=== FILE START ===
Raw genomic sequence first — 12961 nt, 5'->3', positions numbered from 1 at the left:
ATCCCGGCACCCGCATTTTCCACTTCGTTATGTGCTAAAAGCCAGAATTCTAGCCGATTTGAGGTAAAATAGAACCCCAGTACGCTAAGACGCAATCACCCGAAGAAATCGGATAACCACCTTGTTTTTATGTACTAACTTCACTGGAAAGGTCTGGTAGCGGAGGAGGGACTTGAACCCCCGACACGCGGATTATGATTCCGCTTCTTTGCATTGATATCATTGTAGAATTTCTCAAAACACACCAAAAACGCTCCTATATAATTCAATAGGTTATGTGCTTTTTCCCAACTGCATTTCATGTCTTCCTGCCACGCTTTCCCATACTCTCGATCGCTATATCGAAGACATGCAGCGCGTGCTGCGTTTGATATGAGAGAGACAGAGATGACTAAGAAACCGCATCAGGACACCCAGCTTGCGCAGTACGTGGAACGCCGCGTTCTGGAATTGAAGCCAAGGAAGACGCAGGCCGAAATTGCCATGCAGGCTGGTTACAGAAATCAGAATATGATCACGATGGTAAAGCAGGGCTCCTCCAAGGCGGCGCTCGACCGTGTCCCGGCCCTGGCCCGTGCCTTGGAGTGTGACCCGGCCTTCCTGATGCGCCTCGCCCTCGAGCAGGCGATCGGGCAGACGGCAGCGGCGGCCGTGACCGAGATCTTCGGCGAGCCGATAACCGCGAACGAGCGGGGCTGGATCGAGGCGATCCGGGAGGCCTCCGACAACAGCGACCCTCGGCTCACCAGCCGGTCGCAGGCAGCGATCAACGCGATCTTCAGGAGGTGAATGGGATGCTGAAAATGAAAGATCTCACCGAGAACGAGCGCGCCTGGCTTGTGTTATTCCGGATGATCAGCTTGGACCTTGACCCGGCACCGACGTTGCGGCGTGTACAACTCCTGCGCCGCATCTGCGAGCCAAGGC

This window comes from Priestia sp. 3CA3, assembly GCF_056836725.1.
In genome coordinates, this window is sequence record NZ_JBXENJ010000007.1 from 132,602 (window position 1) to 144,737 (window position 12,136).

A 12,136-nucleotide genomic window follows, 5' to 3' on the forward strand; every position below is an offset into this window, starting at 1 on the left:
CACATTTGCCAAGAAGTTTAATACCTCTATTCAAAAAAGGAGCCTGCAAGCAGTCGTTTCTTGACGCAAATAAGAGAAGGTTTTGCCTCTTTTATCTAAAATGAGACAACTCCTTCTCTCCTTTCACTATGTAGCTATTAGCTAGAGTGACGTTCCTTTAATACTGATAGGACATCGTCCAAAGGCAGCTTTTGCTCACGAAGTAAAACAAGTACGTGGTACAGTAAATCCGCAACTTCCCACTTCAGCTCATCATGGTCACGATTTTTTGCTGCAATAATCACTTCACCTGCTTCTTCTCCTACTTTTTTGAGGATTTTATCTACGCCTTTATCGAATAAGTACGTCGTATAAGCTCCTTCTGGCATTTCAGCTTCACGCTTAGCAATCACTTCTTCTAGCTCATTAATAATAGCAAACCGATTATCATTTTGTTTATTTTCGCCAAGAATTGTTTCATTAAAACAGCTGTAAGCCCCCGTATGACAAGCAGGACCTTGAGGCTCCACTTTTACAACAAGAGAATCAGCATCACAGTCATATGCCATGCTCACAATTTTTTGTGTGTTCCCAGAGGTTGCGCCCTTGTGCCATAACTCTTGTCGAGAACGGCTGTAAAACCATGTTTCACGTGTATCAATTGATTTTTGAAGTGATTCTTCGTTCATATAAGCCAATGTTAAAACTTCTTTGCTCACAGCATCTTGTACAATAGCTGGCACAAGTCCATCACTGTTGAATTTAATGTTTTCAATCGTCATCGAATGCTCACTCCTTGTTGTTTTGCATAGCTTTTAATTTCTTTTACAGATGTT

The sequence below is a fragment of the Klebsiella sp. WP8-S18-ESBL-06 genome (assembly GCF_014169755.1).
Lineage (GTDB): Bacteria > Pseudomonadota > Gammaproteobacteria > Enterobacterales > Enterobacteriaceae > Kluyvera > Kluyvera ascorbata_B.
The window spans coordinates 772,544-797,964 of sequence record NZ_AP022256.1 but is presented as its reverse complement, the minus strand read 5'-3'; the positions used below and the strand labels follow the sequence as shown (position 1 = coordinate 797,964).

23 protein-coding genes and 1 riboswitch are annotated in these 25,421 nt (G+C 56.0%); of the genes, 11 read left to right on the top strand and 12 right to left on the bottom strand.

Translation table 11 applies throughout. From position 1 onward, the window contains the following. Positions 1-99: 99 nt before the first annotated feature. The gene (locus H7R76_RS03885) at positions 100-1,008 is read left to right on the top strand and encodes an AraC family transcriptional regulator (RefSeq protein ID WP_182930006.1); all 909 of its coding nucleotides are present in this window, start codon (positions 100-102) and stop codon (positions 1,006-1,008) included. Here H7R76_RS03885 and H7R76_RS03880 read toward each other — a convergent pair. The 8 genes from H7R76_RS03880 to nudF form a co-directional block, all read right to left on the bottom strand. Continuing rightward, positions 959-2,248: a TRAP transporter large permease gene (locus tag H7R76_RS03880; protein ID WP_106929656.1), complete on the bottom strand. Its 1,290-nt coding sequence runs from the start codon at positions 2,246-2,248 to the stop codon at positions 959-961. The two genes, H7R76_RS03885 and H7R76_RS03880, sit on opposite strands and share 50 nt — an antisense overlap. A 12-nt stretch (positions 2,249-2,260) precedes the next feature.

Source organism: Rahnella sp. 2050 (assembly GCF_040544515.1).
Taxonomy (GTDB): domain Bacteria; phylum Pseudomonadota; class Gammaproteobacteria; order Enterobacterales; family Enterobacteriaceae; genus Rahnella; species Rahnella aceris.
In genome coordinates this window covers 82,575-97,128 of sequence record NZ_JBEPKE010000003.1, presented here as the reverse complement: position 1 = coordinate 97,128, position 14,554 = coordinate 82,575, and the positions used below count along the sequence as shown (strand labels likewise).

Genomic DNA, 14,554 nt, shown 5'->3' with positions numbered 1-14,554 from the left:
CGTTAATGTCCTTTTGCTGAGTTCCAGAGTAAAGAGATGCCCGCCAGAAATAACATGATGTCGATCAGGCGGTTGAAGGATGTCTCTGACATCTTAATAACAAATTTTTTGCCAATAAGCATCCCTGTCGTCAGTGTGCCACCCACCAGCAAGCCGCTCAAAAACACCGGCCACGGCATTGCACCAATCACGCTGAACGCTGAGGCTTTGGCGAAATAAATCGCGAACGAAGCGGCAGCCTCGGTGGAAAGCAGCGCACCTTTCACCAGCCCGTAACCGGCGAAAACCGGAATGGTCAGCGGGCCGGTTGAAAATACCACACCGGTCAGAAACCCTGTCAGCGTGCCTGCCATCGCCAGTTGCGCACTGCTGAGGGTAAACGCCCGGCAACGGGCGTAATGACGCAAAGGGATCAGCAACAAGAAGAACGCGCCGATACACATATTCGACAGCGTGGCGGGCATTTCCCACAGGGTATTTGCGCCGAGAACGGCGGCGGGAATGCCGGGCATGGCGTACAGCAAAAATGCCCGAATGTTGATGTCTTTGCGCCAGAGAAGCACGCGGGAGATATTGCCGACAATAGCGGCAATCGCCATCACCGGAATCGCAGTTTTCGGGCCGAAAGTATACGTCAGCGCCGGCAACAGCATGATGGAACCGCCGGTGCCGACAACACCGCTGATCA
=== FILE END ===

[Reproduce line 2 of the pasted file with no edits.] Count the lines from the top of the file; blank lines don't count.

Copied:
ATCCCGGCACCCGCATTTTCCACTTCGTTATGTGCTAAAAGCCAGAATTCTAGCCGATTTGAGGTAAAATAGAACCCCAGTACGCTAAGACGCAATCACCCGAAGAAATCGGATAACCACCTTGTTTTTATGTACTAACTTCACTGGAAAGGTCTGGTAGCGGAGGAGGGACTTGAACCCCCGACACGCGGATTATGATTCCGCTTCTTTGCATTGATATCATTGTAGAATTTCTCAAAACACACCAAAAACGCTCCTATATAATTCAATAGGTTATGTGCTTTTTCCCAACTGCATTTCATGTCTTCCTGCCACGCTTTCCCATACTCTCGATCGCTATATCGAAGACATGCAGCGCGTGCTGCGTTTGATATGAGAGAGACAGAGATGACTAAGAAACCGCATCAGGACACCCAGCTTGCGCAGTACGTGGAACGCCGCGTTCTGGAATTGAAGCCAAGGAAGACGCAGGCCGAAATTGCCATGCAGGCTGGTTACAGAAATCAGAATATGATCACGATGGTAAAGCAGGGCTCCTCCAAGGCGGCGCTCGACCGTGTCCCGGCCCTGGCCCGTGCCTTGGAGTGTGACCCGGCCTTCCTGATGCGCCTCGCCCTCGAGCAGGCGATCGGGCAGACGGCAGCGGCGGCCGTGACCGAGATCTTCGGCGAGCCGATAACCGCGAACGAGCGGGGCTGGATCGAGGCGATCCGGGAGGCCTCCGACAACAGCGACCCTCGGCTCACCAGCCGGTCGCAGGCAGCGATCAACGCGATCTTCAGGAGGTGAATGGGATGCTGAAAATGAAAGATCTCACCGAGAACGAGCGCGCCTGGCTTGTGTTATTCCGGATGATCAGCTTGGACCTTGACCCGGCACCGACGTTGCGGCGTGTACAACTCCTGCGCCGCATCTGCGAGCCAAGGC